Update on the latest in business:

FINANCIAL MARKETS

Stocks rebound on Wall Street as S&P 500 nears record again

NEW YORK (AP) — Stocks are rebounding on Wall Street, carrying the S&P 500 back toward the edge of its record high. The benchmark index was up 1.3% in afternoon trading and on pace for its eighth gain in nine days. It pulled within 0.3% of its record, which was set in February when the coronavirus seemed like only a far-away worry for Wall Street. The lift followed up on gains for stocks across Europe and much of Asia, while Treasury yields continued their sharp rally after a report on inflation came in higher than expected for the second straight day.

CONSUMER PRICES

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Consumer prices rose 0.6% in July, matching June uptick

WASHINGTON (AP) — U.S. consumer prices jumped 0.6% in July as gasoline prices continued to rise. The Labor Department reported Wednesday that the increase in its consumer price index matched a 0.6% rise in June. The uptick was about twice what economists expected. But inflation remains in check: Consumer prices are up just 1% over the past year. Gasoline prices rose 5.3% from June to July but are down 20.3% in the past 12 months as the coronavirus recession has kept Americans from driving. Excluding volatile food and energy prices, so-called core inflation was up 0.6% last month from June and 1.6% from a year ago.

FEDERAL RESERVE-ECONOMIC SLOWDOWN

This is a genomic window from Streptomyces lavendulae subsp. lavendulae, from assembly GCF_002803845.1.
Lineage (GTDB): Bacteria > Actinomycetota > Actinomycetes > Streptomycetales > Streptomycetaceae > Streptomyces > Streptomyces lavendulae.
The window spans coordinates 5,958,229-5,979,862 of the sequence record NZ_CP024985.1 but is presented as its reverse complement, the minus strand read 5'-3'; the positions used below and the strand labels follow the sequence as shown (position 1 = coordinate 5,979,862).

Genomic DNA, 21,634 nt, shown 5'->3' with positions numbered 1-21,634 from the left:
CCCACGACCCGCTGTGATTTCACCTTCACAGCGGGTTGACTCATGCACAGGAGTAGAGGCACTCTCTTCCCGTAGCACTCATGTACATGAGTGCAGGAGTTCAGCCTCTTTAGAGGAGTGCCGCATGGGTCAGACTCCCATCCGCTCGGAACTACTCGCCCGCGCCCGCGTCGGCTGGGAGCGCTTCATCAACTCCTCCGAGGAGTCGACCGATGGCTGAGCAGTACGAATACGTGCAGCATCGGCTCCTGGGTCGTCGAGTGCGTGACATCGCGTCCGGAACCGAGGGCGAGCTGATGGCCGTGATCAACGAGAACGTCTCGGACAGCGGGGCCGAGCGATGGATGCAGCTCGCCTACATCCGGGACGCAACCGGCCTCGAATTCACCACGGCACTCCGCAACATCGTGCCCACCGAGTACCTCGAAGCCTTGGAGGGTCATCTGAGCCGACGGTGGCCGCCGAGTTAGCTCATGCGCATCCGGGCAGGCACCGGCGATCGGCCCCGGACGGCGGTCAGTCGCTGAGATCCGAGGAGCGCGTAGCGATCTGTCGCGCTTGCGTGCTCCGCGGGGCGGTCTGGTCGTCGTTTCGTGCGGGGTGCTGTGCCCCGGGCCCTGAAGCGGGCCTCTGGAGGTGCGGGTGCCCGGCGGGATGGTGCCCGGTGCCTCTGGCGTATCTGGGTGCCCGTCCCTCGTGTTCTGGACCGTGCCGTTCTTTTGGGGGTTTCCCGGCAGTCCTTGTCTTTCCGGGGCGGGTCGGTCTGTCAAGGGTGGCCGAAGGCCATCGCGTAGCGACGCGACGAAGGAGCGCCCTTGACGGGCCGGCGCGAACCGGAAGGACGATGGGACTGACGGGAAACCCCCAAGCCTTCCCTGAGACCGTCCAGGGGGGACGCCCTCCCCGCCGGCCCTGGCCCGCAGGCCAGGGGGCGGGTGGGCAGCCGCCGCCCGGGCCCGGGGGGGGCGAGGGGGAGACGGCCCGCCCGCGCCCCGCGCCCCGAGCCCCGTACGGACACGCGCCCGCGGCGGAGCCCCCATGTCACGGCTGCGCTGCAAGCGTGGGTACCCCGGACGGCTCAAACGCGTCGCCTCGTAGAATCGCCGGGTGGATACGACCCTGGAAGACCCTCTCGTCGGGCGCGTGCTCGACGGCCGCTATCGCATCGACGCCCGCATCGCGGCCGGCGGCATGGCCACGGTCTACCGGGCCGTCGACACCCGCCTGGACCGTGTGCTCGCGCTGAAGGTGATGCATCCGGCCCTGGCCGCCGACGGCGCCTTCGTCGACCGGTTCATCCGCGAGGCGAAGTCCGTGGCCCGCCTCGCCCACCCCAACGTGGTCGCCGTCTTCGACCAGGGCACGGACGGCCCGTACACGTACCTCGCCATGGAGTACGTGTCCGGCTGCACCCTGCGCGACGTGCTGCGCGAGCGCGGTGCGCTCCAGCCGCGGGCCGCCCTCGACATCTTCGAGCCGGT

Boston Fed chief: States’ rush to reopen slowed US recovery

WASHINGTON (AP) — A top official at the Federal Reserve criticized the decision by many states to reopen businesses this spring before getting the virus fully under control, and said those choices have hindered an economic recovery in the U.S. Eric Rosengren, president of the Federal Reserve Bank of Boston, says that states in the South and West that allowed businesses to reopen after shutting down for a brief period did register an initial burst of economic activity. But spikes in infection rates soon followed and economies in those states are now lagging those in the Northeast as consumers have become more cautious. Rosengren’s comments, delivered online Wednesday, are among the most specific yet by a Fed official tying the health of the economy to the nation’s ability to control the virus.

BRITAIN-ECONOMY

UK records deepest recession among top economies

LONDON (AP) — The British economy is on course to record the deepest coronavirus-related slump among the world’s seven leading industrial economies after official figures Wednesday showed it shrinking by a fifth in the second quarter alone. In a quarterly update that is worse than anything since records began in 1955, the Office for National Statistics said the British economy contracted by 20.4% in the April to June period from the previous three-month period. Britain’s recession is deeper than those recorded by comparable economies in Europe, notably Germany, France and Italy, or that of the United States. The other Group of Seven economies, Japan and Canada, have yet to post second-quarter numbers but no economist thinks they will be as bad as the U.K.’s.